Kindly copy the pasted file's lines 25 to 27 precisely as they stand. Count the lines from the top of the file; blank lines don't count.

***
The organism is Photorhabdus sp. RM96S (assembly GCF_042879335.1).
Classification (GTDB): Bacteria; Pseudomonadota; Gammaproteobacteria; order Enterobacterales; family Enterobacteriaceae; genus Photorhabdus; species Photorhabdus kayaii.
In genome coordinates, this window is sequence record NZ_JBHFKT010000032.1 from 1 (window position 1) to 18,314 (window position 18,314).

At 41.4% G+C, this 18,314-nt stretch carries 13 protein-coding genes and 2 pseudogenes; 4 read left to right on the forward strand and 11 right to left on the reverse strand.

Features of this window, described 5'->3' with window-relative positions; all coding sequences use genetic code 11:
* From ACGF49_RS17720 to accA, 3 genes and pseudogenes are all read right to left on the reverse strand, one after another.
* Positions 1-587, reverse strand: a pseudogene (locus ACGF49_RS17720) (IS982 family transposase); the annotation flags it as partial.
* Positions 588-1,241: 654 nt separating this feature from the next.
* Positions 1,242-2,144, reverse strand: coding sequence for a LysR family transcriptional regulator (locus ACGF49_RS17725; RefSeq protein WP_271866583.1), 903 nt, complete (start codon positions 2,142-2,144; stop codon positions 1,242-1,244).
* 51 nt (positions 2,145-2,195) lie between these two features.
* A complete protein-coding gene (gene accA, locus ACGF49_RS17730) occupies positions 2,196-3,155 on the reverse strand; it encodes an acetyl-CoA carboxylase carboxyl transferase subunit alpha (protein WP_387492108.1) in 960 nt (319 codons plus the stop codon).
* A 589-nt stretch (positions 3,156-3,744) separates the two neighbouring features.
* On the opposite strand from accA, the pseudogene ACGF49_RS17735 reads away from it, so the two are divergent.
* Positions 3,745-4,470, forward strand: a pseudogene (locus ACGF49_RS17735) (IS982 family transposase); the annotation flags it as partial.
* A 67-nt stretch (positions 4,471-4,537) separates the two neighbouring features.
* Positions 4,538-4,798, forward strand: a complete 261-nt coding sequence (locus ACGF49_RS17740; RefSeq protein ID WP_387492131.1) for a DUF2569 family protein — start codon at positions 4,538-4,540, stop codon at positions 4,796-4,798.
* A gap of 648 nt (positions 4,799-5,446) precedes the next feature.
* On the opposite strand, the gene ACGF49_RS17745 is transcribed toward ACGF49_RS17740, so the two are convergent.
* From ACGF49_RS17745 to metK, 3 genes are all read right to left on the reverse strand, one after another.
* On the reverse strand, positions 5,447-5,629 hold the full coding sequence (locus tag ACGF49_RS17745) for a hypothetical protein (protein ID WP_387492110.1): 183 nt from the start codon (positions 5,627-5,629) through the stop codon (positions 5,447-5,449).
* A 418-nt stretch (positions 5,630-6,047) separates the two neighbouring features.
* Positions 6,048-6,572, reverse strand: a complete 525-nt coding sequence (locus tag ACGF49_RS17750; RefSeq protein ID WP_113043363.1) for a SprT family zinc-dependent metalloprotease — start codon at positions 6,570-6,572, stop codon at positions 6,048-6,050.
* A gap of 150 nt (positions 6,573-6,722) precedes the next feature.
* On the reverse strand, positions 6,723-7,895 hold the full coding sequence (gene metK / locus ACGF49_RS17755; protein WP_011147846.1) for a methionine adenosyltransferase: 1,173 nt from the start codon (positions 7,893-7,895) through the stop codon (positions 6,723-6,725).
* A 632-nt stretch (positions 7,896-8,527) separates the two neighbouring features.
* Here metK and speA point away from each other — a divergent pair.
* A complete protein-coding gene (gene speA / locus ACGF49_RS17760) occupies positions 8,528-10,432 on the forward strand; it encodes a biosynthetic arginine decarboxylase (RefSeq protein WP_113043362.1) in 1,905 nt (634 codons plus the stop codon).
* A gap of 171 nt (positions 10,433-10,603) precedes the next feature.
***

* A 632-nt stretch (positions 7,896-8,527) separates the two neighbouring features.
* Here metK and speA point away from each other — a divergent pair.
* A complete protein-coding gene (gene speA / locus ACGF49_RS17760) occupies positions 8,528-10,432 on the forward strand; it encodes a biosynthetic arginine decarboxylase (RefSeq protein WP_113043362.1) in 1,905 nt (634 codons plus the stop codon).